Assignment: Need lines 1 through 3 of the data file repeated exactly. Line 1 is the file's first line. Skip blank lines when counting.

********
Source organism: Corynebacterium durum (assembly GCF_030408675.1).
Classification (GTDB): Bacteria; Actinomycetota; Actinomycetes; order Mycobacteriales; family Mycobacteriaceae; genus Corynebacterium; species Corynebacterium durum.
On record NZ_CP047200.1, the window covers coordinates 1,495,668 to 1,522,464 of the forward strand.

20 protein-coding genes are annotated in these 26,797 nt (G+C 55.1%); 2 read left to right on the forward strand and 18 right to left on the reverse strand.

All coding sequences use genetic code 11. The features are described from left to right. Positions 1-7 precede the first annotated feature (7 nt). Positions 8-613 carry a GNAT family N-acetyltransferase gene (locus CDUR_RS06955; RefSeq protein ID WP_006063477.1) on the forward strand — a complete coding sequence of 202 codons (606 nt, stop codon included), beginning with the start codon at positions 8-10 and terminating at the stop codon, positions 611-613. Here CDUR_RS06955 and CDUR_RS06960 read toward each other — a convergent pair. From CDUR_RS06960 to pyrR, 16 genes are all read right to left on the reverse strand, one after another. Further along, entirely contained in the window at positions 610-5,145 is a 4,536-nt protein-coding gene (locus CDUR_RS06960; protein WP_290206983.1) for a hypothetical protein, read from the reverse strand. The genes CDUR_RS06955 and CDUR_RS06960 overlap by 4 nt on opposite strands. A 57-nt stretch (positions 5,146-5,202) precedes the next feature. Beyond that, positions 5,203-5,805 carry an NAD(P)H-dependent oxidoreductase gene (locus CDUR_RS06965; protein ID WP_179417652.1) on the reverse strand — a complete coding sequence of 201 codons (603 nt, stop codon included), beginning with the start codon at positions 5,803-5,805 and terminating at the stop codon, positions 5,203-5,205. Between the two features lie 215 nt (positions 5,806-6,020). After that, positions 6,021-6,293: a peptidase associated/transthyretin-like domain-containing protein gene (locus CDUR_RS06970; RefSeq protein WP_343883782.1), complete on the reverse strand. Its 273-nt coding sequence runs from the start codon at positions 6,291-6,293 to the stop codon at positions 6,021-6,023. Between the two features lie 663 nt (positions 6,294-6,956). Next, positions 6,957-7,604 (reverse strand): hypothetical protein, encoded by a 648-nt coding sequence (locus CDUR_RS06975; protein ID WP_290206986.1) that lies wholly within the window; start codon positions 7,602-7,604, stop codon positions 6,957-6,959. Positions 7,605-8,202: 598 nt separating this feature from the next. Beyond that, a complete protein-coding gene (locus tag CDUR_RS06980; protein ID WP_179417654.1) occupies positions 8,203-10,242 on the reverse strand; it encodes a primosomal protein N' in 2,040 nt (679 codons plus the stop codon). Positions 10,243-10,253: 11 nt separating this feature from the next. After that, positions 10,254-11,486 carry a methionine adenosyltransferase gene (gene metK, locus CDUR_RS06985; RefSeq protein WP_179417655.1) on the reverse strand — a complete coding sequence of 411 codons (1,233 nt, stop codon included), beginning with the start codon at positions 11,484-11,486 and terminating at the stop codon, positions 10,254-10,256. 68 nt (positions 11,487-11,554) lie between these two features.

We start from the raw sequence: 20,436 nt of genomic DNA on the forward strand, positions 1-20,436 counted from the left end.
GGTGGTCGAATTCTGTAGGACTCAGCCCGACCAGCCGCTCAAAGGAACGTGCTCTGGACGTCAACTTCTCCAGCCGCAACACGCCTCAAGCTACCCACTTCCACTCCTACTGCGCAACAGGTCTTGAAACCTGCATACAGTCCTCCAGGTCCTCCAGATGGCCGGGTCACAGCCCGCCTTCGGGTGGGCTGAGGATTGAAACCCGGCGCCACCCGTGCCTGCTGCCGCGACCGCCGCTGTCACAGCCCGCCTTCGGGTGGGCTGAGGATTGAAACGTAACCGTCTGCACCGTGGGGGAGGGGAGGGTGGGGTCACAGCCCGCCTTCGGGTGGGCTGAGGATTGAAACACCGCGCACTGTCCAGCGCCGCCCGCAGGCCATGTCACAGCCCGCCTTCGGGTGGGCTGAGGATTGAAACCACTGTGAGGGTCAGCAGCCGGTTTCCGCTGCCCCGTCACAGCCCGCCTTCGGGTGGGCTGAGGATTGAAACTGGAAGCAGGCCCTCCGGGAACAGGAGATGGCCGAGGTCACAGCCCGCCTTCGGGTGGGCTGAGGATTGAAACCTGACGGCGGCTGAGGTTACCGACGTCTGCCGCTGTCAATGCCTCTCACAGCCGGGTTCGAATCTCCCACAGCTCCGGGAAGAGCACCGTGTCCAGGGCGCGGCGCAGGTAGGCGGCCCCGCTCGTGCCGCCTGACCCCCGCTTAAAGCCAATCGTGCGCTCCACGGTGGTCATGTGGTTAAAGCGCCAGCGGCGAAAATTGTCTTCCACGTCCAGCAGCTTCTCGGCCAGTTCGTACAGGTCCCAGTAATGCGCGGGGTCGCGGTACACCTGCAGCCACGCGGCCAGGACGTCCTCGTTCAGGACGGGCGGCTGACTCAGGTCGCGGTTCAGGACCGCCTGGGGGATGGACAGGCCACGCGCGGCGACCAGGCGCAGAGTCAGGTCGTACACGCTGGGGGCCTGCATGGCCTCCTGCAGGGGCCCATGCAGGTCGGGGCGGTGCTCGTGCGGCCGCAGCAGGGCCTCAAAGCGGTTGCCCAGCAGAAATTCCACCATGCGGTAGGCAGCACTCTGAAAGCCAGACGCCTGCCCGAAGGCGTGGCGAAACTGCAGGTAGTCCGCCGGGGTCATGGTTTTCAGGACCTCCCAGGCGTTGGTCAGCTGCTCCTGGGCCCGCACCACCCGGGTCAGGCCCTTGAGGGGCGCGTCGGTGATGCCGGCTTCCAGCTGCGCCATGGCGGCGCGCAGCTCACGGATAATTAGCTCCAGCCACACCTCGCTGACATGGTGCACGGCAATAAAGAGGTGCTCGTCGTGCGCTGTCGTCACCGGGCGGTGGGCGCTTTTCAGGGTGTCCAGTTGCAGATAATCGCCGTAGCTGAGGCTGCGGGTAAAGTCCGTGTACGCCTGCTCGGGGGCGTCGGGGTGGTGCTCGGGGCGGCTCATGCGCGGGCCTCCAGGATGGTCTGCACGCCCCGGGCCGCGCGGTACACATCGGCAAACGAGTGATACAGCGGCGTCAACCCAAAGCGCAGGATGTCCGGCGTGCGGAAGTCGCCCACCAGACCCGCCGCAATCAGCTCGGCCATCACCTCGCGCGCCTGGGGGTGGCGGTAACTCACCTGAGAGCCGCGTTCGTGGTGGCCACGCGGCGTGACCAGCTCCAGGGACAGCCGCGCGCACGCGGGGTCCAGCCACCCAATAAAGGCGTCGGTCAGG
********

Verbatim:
Source organism: Corynebacterium durum (assembly GCF_030408675.1).
Classification (GTDB): Bacteria; Actinomycetota; Actinomycetes; order Mycobacteriales; family Mycobacteriaceae; genus Corynebacterium; species Corynebacterium durum.
On record NZ_CP047200.1, the window covers coordinates 1,495,668 to 1,522,464 of the forward strand.